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Carbon-11 carboxylation of trialkoxysilane and trimethylsilane derivatives using [11C]CO2

Salvatore Bongarzone*, Nicola Raucci, Igor Camargo Fontana, Federico Luzi and Antony D. Gee*
School of Biomedical Engineering & Imaging Sciences, King's College London, King's Health Partners, St Thomas’ Hospital, London SE1 7EH, UK. E-mail: salvatore.bongarzone@kcl.ac.uk; antony.gee@kcl.ac.uk

Received 16th January 2020 , Accepted 10th February 2020

First published on 25th March 2020


A novel carboxylation radiosynthesis methodology is described starting from cyclotron-produced [11C]CO2 and fluoride-activated silane derivatives. Six carbon-11 labelled carboxylic acids were obtained from their corresponding trimethylsilyl and trialkoxysilyl precursors in a one-pot labelling methodology. The radiochemical yields ranged from 19% to 93% within 12 minutes post [11C]CO2 delivery with a trapping efficiency of 21–89%.


Carbon-11 (11C) is a short-lived radionuclide (t1/2 = 20.4 min) commonly applied in positron emission tomography (PET) imaging.1 The isotopic substitution of carbon-12 for a carbon-11 atom in bioactive molecules maintains the chemical and biological properties of the non-radioactive autologue, allowing the study of the pharmacokinetics and biodistribution of a wide range of biologically active molecules in living subjects.1

11C is cyclotron-produced in the form of carbon dioxide ([11C]CO2) which can be directly incorporated into various biologically relevant molecules, such as [carbonyl-11C]carboxylic acids.2 Traditionally, aromatic carbon-11 labelled carboxylic acids have been labelled directly from [11C]CO2 using either (i) Grignard reagents3 or (ii) aromatic boronic esters as supporting reagents (Scheme 1).4


image file: d0cc00449a-s1.tif
Scheme 1 Current methods for the preparation of aromatic carbon-11 labelled carboxylic acids from [11C]CO2 using: (a) Grignard reagents, (b) boronic esters and (c) trialkoxysilane and trimethylsilane derivatives – the latter is used in this work.

However, these methodologies present some challenges which limit their wider application. For instance, the high reactivity of Grignard reagents is not well tolerated by many functional groups, limiting their utility to labelling functionally simple substrates.3 In addition, Grignard reagents are very sensitive to moisture or reaction with atmospheric CO2, even if great care is used in the storage and use of these reagents, leading to isotopic dilution of [11C]CO2 and concomitant low molar activity (Am) of 11C-labelled products.

Compared to Grignard reagents, boronic esters have greater stability to atmospheric CO2 and moisture which broadens their use for radiolabelling aromatic and heteroaromatic compounds.4 However, the radiolabelling of the latter class of compounds (e.g. pyridyl, pyrazyl and thienyl boronic ester derivatives) is inconsistent and gives low-moderate radiochemical yields (RCYs: 3–69%).4a Recently, a dynamic carbon isotope exchange (isotopic enrichment) of carboxylates using [13C]CO2 and [14C]CO2 has been reported; however, the applicability of this methodology to carbon-11 chemistry would require an extensive study on the range of molar activity that could be obtained.5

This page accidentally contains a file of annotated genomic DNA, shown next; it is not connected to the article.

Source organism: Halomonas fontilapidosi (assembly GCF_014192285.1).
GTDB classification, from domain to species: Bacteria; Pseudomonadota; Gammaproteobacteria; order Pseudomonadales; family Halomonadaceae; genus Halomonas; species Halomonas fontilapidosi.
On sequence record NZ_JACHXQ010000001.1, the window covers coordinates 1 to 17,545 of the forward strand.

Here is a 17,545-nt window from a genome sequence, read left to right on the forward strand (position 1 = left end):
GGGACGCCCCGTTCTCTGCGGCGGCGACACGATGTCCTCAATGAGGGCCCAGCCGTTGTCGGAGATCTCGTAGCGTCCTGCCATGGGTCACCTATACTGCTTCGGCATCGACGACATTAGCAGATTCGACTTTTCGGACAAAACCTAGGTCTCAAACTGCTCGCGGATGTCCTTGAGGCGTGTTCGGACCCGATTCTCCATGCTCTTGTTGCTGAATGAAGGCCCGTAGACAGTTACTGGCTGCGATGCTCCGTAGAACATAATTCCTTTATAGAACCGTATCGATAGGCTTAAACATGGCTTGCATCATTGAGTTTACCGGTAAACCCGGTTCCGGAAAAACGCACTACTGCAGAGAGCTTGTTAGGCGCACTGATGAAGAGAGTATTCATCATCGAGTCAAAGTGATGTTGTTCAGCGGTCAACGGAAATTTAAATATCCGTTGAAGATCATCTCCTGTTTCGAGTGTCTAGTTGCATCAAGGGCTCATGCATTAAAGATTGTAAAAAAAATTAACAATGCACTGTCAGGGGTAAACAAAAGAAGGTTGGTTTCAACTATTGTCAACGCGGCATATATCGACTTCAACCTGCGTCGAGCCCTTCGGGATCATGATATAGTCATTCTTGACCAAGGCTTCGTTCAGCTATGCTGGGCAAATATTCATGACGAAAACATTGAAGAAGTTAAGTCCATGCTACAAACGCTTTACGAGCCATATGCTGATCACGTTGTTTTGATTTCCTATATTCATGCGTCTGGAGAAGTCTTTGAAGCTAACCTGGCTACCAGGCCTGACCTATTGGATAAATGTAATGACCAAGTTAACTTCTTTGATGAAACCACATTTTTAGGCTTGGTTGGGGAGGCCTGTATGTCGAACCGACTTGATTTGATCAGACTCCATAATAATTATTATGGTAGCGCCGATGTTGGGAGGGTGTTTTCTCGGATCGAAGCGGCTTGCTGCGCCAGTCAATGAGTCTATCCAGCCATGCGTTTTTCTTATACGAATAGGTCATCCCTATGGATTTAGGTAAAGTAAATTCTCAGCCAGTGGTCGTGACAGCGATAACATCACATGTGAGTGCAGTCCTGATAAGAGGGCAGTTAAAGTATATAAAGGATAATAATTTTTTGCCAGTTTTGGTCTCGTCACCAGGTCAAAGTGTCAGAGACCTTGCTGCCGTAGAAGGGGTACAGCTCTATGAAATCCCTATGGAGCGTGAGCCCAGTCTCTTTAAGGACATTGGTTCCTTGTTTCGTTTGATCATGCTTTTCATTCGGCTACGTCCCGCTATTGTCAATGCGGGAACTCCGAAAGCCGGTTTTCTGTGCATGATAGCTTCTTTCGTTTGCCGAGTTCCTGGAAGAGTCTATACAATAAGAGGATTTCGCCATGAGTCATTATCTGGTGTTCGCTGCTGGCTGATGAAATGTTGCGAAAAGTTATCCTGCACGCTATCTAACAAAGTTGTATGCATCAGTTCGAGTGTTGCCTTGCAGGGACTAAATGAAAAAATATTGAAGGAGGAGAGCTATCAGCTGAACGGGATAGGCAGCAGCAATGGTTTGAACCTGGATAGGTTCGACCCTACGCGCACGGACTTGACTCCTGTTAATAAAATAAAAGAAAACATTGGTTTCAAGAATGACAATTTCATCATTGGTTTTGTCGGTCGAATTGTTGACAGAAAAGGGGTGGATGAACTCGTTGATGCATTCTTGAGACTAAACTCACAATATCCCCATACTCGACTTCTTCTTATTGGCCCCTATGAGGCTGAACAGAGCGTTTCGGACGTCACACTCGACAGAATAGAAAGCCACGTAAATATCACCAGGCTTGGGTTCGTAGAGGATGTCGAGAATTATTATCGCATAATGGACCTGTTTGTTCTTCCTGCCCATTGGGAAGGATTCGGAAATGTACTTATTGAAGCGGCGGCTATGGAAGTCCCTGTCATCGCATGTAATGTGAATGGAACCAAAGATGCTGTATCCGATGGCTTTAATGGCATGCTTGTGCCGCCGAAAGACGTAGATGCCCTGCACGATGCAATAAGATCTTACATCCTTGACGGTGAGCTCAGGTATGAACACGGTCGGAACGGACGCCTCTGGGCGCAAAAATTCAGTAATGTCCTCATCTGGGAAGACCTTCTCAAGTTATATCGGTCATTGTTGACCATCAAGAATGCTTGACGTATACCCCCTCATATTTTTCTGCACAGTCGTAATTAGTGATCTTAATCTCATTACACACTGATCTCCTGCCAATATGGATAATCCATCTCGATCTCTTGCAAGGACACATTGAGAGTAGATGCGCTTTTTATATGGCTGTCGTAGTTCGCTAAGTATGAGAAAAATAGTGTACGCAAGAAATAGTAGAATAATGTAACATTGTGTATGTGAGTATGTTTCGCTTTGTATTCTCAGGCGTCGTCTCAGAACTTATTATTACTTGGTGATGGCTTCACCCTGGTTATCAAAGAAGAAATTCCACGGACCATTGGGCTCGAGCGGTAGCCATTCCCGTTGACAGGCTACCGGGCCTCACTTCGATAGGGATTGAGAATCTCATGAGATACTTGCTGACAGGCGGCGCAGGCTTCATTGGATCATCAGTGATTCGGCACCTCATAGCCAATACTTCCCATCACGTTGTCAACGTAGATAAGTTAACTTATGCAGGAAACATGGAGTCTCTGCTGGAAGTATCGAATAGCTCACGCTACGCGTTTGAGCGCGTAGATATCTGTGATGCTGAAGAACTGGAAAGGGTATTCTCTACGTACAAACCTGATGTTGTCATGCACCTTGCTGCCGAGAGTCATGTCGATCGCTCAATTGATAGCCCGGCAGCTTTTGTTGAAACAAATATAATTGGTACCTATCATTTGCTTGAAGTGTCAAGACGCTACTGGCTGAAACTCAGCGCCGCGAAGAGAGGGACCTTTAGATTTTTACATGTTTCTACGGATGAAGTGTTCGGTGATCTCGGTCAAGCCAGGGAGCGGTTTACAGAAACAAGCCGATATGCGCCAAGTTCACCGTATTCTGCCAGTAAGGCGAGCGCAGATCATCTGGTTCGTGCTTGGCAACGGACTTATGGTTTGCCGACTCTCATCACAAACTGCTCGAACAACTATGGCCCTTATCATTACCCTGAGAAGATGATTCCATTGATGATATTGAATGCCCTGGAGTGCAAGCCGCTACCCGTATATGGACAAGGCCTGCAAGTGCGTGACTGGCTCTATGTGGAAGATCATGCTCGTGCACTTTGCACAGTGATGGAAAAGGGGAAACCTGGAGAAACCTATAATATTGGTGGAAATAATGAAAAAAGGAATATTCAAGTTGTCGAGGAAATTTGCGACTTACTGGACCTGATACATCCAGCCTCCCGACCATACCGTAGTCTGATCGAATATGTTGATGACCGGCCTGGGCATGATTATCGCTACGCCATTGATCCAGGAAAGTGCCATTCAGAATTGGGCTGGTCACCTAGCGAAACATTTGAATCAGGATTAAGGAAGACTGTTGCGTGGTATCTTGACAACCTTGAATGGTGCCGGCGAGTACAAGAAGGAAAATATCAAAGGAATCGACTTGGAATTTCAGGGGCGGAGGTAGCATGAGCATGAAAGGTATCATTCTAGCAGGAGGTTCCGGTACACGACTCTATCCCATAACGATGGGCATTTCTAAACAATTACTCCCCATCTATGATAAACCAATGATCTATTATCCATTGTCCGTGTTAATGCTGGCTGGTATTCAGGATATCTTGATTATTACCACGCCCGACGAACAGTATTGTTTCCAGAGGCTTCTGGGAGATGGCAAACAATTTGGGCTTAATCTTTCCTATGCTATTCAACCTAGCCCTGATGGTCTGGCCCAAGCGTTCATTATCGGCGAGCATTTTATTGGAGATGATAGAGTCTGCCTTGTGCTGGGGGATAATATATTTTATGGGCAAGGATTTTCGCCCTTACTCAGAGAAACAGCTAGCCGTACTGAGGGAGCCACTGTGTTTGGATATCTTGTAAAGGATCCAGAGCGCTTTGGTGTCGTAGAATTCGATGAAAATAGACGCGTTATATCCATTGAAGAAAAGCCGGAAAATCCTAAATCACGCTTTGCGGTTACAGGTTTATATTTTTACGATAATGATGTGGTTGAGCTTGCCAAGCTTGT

Based on a search of the traditional synthetic chemistry literature, improved methods for the 11C-carboxylation of aryl and heteroaryl groups might be achieved by the use of trialkoxysilyl and trimethylsilyl derivatives via a so-called copper-catalysed desilylative carboxylation reaction.6 Arylsilanes reacted readily with a fluoride anion source, such as cesium fluoride (CsF), potassium fluoride (KF), and tetramethylammonium fluoride (Me4NF), to form a pentavalent silicate.6,7 The pentavalent silicate was then converted in the presence of a copper catalyst to an aryl copper intermediate which reacted with non-radioactive CO2 in moderate to excellent yields (27–99%).6,7 Varying the substitution patterns of the aromatic ring with electron-withdrawing or electron donating groups did not alter the efficiency of substrate carboxylation.6a–c Excellent results were also reported for the carboxylation of heteroaromatic compounds, such as thiophenyl, pyridyl and furanyl silane derivatives, and their derivatization to ester products (89–93%).6b,c

Compared to the traditional 11C-carboxylation methodologies, the use of silyl derivatives would provide greater air and moisture stability and therefore easier handling and storage. Moreover, trimethylsilyl and trialkoxysilyl precursors are readily obtained via a plethora of synthetic reagents: Grignard or organolithium reagents8 or functionalization of arylamides,9 aryl acyl fluorides,10 aryl esters,11 and aryl cyanides12 via transition metals (nickel, copper, and ruthenium).

With the aim of developing more robust and versatile 11C-carboxylation methodologies, we herein present the development of a novel 11C-carboxylation protocol involving the use of arylsilyl derivatives. The carbon-11 labelled carboxylic acids were obtained in short synthesis times, with high molar activities and with broad applicability to a range of trimethylsilane and trialkoxysilane derivatives.